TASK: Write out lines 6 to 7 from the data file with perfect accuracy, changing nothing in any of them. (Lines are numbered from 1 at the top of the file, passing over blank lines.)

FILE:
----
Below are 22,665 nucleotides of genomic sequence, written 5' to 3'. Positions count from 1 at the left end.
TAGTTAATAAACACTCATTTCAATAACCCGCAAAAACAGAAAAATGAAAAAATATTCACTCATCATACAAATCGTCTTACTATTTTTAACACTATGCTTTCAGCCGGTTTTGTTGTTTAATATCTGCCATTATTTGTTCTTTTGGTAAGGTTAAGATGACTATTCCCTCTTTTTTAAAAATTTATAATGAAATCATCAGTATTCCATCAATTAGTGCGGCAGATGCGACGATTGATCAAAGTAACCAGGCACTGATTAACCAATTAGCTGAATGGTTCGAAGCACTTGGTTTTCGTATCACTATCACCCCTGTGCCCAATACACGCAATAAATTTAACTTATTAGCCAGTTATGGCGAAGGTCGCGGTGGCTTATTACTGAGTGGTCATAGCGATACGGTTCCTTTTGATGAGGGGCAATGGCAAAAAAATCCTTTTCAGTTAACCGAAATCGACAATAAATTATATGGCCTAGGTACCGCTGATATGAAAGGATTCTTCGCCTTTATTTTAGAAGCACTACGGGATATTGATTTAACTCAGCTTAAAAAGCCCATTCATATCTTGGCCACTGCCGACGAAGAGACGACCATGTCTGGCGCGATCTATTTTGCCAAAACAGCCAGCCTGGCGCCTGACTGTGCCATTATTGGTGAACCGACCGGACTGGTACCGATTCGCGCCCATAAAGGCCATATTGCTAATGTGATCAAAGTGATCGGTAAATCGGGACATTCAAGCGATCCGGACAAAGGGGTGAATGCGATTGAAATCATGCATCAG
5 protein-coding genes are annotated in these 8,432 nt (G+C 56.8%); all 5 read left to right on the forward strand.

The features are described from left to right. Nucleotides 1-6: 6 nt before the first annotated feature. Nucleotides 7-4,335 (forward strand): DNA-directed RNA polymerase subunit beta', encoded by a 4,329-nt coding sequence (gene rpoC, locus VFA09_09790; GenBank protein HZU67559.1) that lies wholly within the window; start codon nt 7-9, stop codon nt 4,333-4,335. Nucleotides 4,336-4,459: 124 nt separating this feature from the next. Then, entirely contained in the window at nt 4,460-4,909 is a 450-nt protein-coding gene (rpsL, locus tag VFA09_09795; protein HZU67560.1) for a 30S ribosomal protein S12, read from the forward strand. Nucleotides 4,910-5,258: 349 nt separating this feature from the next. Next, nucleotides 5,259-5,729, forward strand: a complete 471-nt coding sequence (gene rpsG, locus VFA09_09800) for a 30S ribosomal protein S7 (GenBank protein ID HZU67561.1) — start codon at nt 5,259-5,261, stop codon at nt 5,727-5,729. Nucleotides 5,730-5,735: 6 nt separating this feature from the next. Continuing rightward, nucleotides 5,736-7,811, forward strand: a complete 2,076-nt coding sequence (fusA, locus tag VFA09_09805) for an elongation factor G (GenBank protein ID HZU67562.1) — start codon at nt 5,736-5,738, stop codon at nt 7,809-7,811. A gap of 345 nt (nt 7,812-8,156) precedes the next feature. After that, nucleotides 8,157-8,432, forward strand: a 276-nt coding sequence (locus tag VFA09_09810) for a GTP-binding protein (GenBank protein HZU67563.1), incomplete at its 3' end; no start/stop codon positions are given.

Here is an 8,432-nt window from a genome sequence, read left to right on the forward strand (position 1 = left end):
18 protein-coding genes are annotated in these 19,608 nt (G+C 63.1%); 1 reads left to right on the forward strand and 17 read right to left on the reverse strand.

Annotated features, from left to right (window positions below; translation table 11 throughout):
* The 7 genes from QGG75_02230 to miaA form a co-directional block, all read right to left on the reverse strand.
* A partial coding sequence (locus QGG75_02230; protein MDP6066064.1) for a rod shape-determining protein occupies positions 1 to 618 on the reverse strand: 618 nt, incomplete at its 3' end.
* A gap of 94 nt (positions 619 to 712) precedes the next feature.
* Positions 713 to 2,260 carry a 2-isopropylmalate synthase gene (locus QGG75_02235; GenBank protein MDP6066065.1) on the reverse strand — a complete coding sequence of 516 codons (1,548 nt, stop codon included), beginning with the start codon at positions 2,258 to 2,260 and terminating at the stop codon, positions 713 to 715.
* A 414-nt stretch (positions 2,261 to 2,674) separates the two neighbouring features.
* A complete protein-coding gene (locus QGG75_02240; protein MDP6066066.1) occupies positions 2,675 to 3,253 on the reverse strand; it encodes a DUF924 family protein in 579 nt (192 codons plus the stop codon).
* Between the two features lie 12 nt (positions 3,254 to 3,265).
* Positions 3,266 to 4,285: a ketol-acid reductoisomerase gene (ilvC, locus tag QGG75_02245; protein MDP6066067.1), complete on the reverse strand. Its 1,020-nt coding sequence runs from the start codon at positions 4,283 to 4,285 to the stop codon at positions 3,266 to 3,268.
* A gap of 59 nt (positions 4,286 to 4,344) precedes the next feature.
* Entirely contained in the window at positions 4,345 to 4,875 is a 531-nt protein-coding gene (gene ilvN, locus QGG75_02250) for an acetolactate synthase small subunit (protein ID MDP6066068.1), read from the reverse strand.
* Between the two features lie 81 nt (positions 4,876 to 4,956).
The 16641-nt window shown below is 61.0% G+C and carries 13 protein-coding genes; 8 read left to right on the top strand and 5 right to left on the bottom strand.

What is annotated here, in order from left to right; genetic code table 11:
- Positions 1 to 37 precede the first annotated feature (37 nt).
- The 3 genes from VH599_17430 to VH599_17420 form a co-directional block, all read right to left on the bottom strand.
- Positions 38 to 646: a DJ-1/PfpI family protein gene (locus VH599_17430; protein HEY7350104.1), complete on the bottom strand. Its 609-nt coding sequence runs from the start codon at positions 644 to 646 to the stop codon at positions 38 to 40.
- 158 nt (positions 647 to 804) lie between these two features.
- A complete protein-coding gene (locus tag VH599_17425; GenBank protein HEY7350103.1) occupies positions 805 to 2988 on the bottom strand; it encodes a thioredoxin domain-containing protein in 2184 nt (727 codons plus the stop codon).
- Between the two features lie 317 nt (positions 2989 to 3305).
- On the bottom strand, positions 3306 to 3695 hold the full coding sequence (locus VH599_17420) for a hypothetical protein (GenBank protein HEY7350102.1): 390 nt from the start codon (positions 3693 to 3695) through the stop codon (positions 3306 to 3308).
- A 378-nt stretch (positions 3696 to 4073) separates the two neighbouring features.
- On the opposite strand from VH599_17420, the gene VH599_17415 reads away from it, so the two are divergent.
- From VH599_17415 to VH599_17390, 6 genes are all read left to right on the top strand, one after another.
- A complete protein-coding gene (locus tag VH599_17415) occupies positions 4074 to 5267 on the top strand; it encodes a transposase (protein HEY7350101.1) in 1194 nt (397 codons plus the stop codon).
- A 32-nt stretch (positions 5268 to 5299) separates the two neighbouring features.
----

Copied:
18 protein-coding genes are annotated in these 19,608 nt (G+C 63.1%); 1 reads left to right on the forward strand and 17 read right to left on the reverse strand.

Annotated features, from left to right (window positions below; translation table 11 throughout):